@Silverleaf: We love mushrooms here but I don’t have a recipe for a soup.
    Would love to have it.

  10. Silverleaf, 23 March, 2011

    Okay, here’s the recipe… let me know what you think. :)

    Wild Mushroom Soup (serves 6-8)

    1oz dried wild mushrooms (e.g. morels or porcini)
    6 1/4 cups chicken or vegetable stock
    2 tbsp butter
    2 onions, coarsely chopped
    2 garlic cloves, chopped
    2lb fresh mushrooms (I used as many different kinds as I could find)
    1/2 tsp dried or 1 tsp fresh thyme
    1/4 tsp freshly grated nutmeg
    2-3 tbsp plain flour (I think you guys call that all purpose flour but I can’t remember – it’s the sort you’d make ordinary pastry with)
    1/2 cup Madeira or dry sherry
    1/2 cup creme fraiche or sour cream, plus extra to garnish
    salt and freshly ground black pepper
    snipped chives to garnish

    1 ) Rinse dried mushrooms. Place in pan with 1 cup of the stock and slowly bring to the boil. Remove from heat and set aside for 30 minutes.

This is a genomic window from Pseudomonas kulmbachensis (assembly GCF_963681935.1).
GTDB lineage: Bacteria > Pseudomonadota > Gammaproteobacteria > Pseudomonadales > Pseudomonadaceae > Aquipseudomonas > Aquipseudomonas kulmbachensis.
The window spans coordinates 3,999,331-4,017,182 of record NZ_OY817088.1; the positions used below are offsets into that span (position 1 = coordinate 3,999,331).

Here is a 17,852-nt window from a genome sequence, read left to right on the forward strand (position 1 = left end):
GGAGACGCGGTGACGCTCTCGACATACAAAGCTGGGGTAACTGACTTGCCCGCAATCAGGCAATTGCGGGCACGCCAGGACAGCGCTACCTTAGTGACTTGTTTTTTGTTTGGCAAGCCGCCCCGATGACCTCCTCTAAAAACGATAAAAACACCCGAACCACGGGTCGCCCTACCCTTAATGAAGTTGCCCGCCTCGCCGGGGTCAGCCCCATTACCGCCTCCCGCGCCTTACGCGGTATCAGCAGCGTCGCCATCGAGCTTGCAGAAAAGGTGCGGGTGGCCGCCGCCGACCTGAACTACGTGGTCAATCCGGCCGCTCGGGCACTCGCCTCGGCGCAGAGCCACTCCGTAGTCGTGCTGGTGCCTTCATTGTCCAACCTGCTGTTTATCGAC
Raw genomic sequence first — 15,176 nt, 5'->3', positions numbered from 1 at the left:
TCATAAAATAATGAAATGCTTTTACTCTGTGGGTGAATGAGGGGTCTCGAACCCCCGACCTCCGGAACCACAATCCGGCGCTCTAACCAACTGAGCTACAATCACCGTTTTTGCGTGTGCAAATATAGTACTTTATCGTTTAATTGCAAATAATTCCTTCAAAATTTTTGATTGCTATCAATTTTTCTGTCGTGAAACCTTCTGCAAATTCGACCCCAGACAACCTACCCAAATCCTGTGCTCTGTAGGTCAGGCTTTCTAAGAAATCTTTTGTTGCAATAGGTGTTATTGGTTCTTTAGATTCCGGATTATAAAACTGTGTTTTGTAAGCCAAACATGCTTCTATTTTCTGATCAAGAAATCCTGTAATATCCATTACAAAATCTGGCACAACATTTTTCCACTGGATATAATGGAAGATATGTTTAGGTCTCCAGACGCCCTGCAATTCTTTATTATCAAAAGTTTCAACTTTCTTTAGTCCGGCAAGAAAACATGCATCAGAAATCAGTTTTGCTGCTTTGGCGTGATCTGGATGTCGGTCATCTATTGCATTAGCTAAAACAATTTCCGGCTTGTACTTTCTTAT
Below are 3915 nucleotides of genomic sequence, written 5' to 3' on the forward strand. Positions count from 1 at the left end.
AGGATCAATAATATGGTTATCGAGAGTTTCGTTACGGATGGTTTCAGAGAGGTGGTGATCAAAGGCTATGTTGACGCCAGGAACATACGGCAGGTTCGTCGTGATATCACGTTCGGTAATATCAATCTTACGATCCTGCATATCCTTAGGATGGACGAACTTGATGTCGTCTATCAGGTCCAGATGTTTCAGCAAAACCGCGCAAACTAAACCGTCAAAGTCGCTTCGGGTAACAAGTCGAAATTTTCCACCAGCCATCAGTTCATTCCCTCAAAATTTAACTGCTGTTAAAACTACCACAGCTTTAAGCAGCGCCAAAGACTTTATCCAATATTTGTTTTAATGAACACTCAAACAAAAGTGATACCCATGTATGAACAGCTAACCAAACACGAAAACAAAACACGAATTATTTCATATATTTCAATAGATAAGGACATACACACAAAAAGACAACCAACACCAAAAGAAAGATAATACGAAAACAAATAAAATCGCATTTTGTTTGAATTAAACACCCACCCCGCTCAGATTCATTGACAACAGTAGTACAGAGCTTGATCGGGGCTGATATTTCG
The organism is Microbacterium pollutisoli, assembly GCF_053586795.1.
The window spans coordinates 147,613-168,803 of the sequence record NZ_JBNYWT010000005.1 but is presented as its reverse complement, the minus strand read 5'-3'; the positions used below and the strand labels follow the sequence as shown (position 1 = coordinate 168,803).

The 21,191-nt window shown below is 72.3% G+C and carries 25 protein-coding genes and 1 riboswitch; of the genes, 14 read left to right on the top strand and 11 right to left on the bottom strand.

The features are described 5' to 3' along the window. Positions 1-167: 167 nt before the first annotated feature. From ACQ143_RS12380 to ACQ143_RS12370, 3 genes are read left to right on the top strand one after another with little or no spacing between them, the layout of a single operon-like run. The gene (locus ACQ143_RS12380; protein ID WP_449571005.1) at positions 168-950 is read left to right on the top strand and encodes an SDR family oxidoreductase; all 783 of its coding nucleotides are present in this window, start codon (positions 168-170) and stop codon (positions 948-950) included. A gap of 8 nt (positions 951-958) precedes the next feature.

2) In a large saucepan, melt butter over medium heat and cook onions for 5-7 mins, until soft and starting to colour.

    3) Add garlic and fresh mushrooms and cook until soft, 4-5 minutes. Add flour, seasoning, thyme and nutmeg. Cook, stirring, for 3 minutes, until blended.

    4) Add Madeira/sherry, remaining stock, rehydrated mushrooms and liquid. Cover and cook over a medium head for 30-40 mins, until mushrooms are very tender.

    5) Process soup in batches in blender or food processor, and pass through a sieve (pushing all the pureƩ through). Reheat if necessary, and stir in creme fraiche or sour cream. Serve with a swirl of extra cream (if using) and a sprinkle of chives.

    I didn’t try to freeze any, but I’d guess it would freeze fine if you did it before you put the cream in. It also tasted just as good warmed up the next day.

    Hope you like it!

  11. Jeanne C., 23 March, 2011